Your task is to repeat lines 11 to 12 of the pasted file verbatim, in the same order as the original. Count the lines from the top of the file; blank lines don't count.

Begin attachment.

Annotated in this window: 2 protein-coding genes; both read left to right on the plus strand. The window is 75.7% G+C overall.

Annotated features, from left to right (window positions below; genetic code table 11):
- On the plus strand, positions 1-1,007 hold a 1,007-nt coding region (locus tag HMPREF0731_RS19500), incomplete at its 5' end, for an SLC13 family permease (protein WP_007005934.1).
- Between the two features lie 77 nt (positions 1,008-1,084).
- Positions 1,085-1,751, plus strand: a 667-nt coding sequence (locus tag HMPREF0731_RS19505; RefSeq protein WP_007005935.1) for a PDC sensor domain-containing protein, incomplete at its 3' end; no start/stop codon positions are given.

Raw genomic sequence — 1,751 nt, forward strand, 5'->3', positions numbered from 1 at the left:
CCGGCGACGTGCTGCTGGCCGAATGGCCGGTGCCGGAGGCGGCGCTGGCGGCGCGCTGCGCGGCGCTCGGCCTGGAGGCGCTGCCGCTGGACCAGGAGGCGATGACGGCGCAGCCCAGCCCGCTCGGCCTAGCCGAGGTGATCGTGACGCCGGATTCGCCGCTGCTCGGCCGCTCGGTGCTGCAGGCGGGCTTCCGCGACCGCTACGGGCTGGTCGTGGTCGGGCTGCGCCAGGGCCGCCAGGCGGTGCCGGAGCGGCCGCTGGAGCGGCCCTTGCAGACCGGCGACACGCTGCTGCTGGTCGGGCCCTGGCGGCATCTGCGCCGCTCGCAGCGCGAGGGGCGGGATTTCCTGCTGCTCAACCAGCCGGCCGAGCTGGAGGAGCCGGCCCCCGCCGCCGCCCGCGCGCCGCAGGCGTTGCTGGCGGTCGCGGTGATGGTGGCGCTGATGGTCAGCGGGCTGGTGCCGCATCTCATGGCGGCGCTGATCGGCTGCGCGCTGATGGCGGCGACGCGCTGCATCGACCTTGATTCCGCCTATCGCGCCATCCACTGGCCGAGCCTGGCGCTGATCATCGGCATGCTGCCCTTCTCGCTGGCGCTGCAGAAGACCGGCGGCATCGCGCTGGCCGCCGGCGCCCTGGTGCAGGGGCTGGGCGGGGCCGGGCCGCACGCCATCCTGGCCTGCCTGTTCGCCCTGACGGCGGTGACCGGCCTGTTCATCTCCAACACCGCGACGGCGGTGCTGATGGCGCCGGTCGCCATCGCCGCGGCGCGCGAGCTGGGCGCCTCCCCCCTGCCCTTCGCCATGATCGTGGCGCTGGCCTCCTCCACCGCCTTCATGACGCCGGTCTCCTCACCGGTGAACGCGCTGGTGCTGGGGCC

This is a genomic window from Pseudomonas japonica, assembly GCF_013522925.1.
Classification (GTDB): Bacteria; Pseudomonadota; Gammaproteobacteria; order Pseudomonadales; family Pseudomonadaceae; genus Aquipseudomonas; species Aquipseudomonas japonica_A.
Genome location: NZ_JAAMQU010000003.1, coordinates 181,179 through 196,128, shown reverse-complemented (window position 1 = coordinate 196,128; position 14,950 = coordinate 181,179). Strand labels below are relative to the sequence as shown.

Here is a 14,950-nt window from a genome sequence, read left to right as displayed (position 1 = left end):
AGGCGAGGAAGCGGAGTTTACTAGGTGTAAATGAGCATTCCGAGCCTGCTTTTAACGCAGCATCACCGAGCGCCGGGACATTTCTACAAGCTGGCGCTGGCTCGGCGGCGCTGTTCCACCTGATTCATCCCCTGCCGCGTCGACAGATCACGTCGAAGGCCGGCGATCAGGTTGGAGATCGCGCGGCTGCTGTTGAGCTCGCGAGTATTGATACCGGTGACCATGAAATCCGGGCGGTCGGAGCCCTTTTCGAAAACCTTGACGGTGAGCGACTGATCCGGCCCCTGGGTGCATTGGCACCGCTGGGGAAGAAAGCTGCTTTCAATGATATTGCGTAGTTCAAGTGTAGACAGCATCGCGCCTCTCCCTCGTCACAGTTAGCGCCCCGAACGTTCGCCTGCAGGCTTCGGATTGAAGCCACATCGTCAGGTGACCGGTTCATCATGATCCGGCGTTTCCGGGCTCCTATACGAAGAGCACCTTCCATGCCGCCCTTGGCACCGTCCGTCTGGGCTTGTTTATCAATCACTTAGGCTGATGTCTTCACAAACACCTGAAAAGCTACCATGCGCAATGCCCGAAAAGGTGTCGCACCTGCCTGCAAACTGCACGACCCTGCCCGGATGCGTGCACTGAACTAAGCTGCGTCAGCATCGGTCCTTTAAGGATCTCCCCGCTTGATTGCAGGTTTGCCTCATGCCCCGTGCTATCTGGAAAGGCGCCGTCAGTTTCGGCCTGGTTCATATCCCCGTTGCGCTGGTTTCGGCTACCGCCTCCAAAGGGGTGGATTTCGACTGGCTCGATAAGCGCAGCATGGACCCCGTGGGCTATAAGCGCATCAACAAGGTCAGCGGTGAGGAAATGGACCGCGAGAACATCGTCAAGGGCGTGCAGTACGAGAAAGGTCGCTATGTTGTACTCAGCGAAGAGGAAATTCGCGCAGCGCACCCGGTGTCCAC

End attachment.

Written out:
Here is a 14,950-nt window from a genome sequence, read left to right as displayed (position 1 = left end):
AGGCGAGGAAGCGGAGTTTACTAGGTGTAAATGAGCATTCCGAGCCTGCTTTTAACGCAGCATCACCGAGCGCCGGGACATTTCTACAAGCTGGCGCTGGCTCGGCGGCGCTGTTCCACCTGATTCATCCCCTGCCGCGTCGACAGATCACGTCGAAGGCCGGCGATCAGGTTGGAGATCGCGCGGCTGCTGTTGAGCTCGCGAGTATTGATACCGGTGACCATGAAATCCGGGCGGTCGGAGCCCTTTTCGAAAACCTTGACGGTGAGCGACTGATCCGGCCCCTGGGTGCATTGGCACCGCTGGGGAAGAAAGCTGCTTTCAATGATATTGCGTAGTTCAAGTGTAGACAGCATCGCGCCTCTCCCTCGTCACAGTTAGCGCCCCGAACGTTCGCCTGCAGGCTTCGGATTGAAGCCACATCGTCAGGTGACCGGTTCATCATGATCCGGCGTTTCCGGGCTCCTATACGAAGAGCACCTTCCATGCCGCCCTTGGCACCGTCCGTCTGGGCTTGTTTATCAATCACTTAGGCTGATGTCTTCACAAACACCTGAAAAGCTACCATGCGCAATGCCCGAAAAGGTGTCGCACCTGCCTGCAAACTGCACGACCCTGCCCGGATGCGTGCACTGAACTAAGCTGCGTCAGCATCGGTCCTTTAAGGATCTCCCCGCTTGATTGCAGGTTTGCCTCATGCCCCGTGCTATCTGGAAAGGCGCCGTCAGTTTCGGCCTGGTTCATATCCCCGTTGCGCTGGTTTCGGCTACCGCCTCCAAAGGGGTGGATTTCGACTGGCTCGATAAGCGCAGCATGGACCCCGTGGGCTATAAGCGCATCAACAAGGTCAGCGGTGAGGAAATGGACCGCGAGAACATCGTCAAGGGCGTGCAGTACGAGAAAGGTCGCTATGTTGTACTCAGCGAAGAGGAAATTCGCGCAGCGCACCCGGTGTCCAC